The neurone shortcut

The traditional model of neuronal computation is that a neurone receives inputs on it’s dendrites, all these inputs are integrated at the soma, and if the sum of these inputs is large enough to reach a threshold value, the soma sends an output along the axon. This paper shows that some CA1 neurones in the hippocampus don’t follow this simple model – these neurones have a dendrite directly coupled to the axon.

AcD Schematic
Schematic showing two neuronal morphologies. Tradtional neuronal morphology with the axon (green) attached to the soma. Novel AcD neurones with an axon (red) attached to a privelleged dendrite where input (red arrow) has a stronger effect on output compared with input on an neighbouring dendrite (grey arrow).

Anatomy and physiology go hand in hand and in CA1 neurones the axon was coupled to a basal dendrite much more often than expected – over 60% in the middle of CA1 and ~20% at the boarders. This in turn functionally privileged the dendrite coupled to the axon for 2 reasons. Firstly, input onto this dendrite was more capable of generating dendritic spikes.  Secondly, input onto this dendrite has a shortcut to the axon, and less input is needed to trigger an output.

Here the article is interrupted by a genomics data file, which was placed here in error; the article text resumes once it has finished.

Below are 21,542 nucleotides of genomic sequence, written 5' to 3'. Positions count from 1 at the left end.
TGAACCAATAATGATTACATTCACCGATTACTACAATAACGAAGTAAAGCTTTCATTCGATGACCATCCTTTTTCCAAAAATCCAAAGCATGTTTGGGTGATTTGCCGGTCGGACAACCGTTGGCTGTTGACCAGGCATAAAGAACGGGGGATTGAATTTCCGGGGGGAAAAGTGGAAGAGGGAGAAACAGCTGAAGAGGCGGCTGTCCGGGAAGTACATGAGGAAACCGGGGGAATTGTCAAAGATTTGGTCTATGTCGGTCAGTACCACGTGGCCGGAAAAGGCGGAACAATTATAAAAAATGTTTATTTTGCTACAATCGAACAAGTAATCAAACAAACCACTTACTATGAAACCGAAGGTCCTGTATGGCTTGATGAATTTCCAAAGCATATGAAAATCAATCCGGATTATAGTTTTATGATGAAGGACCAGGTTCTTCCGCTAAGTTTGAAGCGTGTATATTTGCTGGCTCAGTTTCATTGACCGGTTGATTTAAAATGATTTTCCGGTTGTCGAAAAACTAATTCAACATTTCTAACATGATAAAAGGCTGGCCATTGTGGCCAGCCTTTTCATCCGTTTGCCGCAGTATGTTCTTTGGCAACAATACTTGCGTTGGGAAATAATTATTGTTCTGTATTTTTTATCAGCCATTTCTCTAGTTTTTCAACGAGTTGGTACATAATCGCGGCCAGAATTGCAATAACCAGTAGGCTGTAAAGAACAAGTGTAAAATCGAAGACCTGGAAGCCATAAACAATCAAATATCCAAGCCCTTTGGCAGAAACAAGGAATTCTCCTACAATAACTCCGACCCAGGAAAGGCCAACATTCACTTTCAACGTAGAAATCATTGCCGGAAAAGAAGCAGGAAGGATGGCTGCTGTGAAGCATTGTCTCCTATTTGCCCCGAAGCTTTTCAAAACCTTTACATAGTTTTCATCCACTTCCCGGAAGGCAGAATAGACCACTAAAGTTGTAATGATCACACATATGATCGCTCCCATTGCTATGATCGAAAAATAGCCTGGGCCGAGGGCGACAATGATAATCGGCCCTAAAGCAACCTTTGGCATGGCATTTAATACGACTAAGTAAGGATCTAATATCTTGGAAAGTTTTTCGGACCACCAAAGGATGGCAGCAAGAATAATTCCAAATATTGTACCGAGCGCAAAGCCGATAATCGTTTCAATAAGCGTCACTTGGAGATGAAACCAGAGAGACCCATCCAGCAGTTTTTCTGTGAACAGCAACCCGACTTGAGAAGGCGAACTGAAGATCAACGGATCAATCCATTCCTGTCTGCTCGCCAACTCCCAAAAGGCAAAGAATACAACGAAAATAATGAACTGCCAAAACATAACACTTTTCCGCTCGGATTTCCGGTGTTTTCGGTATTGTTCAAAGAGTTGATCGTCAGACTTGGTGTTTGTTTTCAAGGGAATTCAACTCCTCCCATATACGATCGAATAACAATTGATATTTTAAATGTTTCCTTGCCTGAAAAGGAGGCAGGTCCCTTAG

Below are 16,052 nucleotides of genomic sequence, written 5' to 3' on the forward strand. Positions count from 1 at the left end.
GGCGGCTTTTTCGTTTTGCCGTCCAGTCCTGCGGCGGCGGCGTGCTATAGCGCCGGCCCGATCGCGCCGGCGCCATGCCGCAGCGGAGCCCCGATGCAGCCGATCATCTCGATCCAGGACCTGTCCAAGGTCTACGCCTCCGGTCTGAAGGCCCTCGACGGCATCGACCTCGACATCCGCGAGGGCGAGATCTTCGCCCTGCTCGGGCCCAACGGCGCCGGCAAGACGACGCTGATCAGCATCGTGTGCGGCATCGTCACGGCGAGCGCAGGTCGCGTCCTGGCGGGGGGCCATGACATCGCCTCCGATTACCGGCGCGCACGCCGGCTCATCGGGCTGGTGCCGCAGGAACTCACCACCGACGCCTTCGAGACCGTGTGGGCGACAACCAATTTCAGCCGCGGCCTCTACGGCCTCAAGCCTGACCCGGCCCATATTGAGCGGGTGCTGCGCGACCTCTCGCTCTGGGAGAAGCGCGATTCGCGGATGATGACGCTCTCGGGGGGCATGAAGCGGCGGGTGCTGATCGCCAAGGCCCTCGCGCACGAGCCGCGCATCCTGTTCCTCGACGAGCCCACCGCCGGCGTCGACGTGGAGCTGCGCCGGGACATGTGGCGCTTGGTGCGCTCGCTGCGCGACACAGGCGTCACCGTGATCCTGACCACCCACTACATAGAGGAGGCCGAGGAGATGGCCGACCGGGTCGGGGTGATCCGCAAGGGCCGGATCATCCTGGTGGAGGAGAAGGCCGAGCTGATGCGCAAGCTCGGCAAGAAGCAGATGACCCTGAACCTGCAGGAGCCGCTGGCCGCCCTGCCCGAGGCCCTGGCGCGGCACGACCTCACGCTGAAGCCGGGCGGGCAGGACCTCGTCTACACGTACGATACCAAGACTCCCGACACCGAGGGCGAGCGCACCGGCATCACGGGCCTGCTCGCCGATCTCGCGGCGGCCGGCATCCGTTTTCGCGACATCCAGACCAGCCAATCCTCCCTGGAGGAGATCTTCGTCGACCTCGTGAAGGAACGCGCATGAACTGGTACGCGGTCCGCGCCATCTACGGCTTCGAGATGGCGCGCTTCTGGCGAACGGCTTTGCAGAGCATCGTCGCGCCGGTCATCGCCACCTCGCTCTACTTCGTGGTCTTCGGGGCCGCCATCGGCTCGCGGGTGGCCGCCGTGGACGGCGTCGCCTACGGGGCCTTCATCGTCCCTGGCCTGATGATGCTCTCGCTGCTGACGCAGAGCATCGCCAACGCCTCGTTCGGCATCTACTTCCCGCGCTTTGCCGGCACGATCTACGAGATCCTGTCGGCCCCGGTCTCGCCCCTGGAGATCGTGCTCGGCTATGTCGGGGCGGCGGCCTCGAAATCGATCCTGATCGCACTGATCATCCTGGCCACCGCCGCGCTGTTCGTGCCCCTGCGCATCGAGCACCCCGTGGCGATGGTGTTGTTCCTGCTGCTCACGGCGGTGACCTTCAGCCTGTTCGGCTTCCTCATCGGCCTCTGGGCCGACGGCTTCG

This is an intriguing finding for a number of reasons. An axon connected to a dendrite in CA1 is a novel morphology. Connecting a dendrite and axon together has a strong functional effects. And it occurs so frequently. The immediate implications of this data  is that it changes how we think neurones compute input/output relationships. How connecting dendrites and axons together affect the network and behaviour are the next most relevant questions for me. What are the inputs onto this privileged dendrite and how are they different from the neighbouring dendrites? Where does the output of these cells go? What is the function of these cells? Are they place cells? These are the questions I hope to be tackling next.